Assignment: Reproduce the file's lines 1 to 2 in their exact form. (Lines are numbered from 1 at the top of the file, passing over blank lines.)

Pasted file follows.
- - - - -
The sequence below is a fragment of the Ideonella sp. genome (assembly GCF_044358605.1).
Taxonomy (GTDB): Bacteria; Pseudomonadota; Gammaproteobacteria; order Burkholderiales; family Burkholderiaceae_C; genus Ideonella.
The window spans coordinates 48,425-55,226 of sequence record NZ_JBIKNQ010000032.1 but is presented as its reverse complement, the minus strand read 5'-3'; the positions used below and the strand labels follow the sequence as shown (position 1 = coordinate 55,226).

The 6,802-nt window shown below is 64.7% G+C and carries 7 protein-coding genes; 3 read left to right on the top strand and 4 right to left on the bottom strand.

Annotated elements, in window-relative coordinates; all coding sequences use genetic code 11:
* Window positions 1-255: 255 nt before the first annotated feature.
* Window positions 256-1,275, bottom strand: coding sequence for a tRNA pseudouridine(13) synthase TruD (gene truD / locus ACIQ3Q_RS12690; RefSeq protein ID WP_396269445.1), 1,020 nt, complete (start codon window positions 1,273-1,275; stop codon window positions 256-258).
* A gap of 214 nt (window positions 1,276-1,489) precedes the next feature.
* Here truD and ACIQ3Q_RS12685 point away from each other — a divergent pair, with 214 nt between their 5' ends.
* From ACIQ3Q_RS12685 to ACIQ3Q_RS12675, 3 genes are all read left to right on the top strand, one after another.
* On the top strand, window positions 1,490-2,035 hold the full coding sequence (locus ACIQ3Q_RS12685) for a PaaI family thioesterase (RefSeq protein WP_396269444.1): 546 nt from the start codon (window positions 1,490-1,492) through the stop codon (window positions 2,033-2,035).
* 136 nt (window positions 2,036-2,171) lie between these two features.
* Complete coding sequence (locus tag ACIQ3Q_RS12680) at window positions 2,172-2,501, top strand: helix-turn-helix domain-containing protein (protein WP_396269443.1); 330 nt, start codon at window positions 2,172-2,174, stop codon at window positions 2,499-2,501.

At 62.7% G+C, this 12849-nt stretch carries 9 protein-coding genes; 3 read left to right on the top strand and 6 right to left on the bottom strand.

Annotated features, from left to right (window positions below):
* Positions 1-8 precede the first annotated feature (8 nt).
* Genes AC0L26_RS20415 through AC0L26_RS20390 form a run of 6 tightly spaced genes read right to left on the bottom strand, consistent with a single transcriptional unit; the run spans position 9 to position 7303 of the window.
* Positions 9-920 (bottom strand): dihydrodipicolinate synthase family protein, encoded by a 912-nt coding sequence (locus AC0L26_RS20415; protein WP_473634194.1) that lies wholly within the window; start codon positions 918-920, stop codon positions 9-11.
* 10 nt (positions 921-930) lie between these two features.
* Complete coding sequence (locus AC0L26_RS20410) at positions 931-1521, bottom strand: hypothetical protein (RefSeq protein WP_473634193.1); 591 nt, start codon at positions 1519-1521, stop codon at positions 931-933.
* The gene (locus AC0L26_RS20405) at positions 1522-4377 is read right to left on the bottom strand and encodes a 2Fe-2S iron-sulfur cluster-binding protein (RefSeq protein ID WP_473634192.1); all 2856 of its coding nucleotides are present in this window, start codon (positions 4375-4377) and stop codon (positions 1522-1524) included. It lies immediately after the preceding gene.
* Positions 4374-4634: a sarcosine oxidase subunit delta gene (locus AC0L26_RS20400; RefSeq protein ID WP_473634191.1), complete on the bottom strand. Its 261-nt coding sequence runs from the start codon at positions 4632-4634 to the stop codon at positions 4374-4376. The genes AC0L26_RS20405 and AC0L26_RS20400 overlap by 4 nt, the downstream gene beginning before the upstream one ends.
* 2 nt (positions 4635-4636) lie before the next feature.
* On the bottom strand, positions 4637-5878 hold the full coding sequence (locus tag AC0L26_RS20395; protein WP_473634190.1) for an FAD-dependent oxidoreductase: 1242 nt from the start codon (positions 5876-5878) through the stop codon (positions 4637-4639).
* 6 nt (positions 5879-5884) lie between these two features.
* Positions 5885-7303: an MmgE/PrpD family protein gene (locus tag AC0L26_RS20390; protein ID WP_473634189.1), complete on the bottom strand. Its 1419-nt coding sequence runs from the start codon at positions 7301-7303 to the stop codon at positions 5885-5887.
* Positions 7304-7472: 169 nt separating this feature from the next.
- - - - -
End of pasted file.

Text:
The sequence below is a fragment of the Ideonella sp. genome (assembly GCF_044358605.1).
Taxonomy (GTDB): Bacteria; Pseudomonadota; Gammaproteobacteria; order Burkholderiales; family Burkholderiaceae_C; genus Ideonella.